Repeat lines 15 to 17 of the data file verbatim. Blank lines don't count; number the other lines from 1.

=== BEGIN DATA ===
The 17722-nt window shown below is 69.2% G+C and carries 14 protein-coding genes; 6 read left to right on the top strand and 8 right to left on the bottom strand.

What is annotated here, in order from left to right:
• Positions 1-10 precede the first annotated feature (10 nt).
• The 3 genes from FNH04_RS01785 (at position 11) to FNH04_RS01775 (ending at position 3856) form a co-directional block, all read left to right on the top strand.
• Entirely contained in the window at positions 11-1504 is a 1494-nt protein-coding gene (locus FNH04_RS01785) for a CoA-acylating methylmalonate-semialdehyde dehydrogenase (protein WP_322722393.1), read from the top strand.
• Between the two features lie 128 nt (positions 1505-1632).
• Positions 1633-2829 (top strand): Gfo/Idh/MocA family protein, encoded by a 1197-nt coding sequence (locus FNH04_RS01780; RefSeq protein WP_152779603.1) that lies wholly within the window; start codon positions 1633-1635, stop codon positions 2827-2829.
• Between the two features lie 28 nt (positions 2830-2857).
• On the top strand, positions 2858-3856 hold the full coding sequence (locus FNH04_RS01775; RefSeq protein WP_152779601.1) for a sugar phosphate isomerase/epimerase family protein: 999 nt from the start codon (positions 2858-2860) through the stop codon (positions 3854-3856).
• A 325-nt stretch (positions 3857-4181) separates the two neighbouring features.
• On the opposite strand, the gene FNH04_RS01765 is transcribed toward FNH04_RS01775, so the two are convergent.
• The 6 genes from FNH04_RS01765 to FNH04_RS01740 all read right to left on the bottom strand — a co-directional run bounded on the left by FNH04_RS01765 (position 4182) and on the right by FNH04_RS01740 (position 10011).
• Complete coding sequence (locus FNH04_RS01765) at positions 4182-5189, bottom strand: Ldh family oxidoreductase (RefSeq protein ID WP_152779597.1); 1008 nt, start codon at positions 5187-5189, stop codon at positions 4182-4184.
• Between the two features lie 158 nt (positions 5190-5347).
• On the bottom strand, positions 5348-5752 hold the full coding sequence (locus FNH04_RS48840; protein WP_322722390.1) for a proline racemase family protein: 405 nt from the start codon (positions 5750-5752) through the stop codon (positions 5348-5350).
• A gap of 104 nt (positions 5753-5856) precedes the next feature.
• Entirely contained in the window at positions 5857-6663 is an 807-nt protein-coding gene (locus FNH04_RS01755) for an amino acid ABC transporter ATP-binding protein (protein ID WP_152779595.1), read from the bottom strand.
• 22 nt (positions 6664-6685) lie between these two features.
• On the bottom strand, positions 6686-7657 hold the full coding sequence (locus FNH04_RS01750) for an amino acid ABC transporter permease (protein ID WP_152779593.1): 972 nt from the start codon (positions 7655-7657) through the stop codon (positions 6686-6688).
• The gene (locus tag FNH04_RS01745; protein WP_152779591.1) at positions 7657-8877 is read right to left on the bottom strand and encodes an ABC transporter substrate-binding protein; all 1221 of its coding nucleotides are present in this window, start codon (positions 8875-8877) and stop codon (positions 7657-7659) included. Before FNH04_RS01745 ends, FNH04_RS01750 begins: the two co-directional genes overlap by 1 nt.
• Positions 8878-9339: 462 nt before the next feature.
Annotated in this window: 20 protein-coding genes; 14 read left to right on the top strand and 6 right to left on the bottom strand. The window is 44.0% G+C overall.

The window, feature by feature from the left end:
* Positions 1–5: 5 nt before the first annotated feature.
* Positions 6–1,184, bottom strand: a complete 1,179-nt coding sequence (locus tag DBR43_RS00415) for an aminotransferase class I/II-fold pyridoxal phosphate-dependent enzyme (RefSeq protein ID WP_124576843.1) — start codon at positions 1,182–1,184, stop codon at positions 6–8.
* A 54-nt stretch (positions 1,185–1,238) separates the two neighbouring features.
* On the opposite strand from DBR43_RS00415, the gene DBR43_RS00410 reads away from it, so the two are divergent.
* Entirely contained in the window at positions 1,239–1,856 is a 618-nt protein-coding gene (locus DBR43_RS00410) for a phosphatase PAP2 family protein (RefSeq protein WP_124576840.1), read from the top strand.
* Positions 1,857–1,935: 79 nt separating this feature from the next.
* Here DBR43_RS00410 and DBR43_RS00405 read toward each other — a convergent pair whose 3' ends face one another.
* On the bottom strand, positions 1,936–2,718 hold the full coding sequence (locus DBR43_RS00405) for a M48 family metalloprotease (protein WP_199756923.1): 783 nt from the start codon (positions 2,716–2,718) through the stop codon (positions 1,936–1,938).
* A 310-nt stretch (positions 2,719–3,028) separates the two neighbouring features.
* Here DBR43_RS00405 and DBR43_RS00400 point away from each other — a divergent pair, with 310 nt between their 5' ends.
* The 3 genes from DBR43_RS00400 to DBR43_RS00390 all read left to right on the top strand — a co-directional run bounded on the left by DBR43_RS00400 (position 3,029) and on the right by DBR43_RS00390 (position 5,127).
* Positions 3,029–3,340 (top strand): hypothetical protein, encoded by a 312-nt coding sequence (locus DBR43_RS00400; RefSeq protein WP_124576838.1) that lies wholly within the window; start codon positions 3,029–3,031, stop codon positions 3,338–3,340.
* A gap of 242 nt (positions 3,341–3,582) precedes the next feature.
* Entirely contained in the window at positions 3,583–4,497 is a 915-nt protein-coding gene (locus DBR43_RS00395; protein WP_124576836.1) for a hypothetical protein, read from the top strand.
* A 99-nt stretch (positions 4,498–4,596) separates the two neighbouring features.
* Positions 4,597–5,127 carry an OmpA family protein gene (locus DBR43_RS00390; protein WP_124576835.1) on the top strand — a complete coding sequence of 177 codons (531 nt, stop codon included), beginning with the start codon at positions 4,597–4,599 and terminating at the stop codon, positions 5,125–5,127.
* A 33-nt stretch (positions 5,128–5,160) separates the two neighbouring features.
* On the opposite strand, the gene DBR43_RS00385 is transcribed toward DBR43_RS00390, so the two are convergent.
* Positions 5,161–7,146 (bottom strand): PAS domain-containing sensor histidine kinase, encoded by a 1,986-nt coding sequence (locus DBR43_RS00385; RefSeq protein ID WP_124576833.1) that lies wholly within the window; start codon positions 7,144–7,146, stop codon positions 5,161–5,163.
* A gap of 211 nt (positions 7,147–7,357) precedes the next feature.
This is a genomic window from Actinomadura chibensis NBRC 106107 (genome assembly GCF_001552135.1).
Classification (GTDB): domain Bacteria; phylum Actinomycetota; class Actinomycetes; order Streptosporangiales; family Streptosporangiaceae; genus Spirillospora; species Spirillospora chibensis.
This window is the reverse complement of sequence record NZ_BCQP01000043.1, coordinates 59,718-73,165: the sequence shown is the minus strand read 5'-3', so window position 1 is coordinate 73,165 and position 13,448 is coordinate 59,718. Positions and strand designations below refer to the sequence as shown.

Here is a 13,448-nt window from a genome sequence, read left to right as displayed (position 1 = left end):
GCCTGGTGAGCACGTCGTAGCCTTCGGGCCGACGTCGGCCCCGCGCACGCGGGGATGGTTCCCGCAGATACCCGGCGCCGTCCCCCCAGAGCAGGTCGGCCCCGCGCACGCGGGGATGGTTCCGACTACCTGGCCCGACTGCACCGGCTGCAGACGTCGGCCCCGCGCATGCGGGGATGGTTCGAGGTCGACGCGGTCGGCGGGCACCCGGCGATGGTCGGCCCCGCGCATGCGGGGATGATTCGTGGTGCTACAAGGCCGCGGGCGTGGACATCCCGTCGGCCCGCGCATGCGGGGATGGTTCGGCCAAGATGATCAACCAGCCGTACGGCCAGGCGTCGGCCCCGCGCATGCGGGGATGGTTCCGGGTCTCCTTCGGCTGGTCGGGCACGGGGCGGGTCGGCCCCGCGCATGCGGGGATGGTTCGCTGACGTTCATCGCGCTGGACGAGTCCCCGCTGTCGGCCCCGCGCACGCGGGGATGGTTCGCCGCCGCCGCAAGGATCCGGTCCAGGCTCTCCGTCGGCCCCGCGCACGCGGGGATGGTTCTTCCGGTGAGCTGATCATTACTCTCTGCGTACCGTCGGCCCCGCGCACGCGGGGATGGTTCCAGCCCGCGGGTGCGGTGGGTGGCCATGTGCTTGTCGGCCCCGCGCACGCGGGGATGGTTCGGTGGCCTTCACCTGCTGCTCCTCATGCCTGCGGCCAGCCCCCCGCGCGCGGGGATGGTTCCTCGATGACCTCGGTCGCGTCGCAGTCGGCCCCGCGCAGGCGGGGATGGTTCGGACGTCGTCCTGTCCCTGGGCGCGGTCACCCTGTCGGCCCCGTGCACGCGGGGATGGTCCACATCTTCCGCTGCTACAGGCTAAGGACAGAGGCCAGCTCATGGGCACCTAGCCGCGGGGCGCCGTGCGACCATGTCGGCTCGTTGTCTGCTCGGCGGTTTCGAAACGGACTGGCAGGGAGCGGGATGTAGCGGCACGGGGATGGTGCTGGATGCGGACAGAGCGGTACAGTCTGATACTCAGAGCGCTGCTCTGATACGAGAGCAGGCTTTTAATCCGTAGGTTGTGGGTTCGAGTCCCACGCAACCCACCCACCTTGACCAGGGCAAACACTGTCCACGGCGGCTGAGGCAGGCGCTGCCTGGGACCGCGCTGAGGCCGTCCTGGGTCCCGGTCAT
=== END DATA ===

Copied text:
• On the bottom strand, positions 5348-5752 hold the full coding sequence (locus FNH04_RS48840; protein WP_322722390.1) for a proline racemase family protein: 405 nt from the start codon (positions 5750-5752) through the stop codon (positions 5348-5350).
• A gap of 104 nt (positions 5753-5856) precedes the next feature.
• Entirely contained in the window at positions 5857-6663 is an 807-nt protein-coding gene (locus FNH04_RS01755) for an amino acid ABC transporter ATP-binding protein (protein ID WP_152779595.1), read from the bottom strand.